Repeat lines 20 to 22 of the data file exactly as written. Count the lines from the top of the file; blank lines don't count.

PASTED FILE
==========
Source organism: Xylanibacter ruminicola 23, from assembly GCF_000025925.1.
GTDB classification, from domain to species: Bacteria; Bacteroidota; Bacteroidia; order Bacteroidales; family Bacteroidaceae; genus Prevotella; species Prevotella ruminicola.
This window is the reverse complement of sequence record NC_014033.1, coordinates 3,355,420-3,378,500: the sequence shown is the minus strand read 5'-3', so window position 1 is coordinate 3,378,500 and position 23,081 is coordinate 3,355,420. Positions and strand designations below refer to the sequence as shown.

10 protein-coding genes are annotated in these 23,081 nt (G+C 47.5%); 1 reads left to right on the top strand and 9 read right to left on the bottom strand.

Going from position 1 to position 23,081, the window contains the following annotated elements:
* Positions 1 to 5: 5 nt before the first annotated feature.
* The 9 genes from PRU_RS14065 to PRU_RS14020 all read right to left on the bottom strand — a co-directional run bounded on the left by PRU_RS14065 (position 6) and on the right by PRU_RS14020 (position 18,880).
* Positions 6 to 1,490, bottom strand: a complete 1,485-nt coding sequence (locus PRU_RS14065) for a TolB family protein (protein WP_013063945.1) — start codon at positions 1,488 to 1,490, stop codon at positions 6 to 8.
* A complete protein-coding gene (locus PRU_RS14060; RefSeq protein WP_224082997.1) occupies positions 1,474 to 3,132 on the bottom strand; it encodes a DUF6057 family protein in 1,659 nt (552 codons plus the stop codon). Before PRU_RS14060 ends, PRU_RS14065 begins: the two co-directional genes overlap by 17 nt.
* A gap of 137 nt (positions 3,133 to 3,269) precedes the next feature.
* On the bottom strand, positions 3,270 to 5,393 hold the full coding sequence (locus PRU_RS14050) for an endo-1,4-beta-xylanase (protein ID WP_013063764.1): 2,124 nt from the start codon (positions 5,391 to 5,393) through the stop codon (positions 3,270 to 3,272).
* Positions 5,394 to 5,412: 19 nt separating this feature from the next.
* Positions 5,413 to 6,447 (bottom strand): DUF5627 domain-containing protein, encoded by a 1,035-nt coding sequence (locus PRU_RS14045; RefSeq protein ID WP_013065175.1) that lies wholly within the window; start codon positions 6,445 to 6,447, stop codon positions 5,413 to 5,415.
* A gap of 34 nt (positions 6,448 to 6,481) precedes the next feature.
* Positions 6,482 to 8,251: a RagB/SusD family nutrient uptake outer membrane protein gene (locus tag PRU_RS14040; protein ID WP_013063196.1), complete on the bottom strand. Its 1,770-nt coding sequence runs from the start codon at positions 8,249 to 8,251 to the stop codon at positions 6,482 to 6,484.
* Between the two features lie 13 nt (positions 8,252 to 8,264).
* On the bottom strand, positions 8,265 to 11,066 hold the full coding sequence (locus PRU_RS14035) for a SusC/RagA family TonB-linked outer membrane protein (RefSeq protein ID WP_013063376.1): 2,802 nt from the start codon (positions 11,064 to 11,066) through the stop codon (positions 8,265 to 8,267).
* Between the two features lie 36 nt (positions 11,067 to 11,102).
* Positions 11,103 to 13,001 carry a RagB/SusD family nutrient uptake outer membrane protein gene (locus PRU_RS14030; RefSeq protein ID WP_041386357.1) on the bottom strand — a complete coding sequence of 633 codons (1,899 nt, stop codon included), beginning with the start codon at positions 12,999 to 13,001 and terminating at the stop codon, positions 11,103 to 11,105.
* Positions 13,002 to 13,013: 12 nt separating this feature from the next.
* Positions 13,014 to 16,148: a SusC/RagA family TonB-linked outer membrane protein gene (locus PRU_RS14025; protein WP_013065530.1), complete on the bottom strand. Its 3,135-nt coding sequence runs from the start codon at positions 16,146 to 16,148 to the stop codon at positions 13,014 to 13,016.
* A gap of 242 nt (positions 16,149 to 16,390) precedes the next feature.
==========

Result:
* Positions 13,002 to 13,013: 12 nt separating this feature from the next.
* Positions 13,014 to 16,148: a SusC/RagA family TonB-linked outer membrane protein gene (locus PRU_RS14025; protein WP_013065530.1), complete on the bottom strand. Its 3,135-nt coding sequence runs from the start codon at positions 16,146 to 16,148 to the stop codon at positions 13,014 to 13,016.
* A gap of 242 nt (positions 16,149 to 16,390) precedes the next feature.